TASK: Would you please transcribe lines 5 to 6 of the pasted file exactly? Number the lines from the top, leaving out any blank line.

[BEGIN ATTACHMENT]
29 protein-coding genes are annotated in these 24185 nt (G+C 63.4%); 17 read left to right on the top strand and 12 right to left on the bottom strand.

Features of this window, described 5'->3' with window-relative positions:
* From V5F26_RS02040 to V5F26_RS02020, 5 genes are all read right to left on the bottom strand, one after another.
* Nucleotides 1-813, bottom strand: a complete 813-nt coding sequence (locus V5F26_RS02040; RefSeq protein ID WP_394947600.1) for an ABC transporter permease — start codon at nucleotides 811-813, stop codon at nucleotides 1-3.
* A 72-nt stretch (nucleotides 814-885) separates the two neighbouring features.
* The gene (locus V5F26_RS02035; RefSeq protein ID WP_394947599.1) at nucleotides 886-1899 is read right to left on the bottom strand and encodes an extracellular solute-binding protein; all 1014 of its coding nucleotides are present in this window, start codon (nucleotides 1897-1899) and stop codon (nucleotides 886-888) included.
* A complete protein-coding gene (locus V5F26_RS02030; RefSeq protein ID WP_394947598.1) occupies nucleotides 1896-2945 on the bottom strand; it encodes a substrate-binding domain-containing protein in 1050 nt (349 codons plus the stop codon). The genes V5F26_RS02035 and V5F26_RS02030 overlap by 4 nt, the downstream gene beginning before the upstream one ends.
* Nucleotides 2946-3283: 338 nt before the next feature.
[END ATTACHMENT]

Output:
* A 72-nt stretch (nucleotides 814-885) separates the two neighbouring features.
* The gene (locus V5F26_RS02035; RefSeq protein ID WP_394947599.1) at nucleotides 886-1899 is read right to left on the bottom strand and encodes an extracellular solute-binding protein; all 1014 of its coding nucleotides are present in this window, start codon (nucleotides 1897-1899) and stop codon (nucleotides 886-888) included.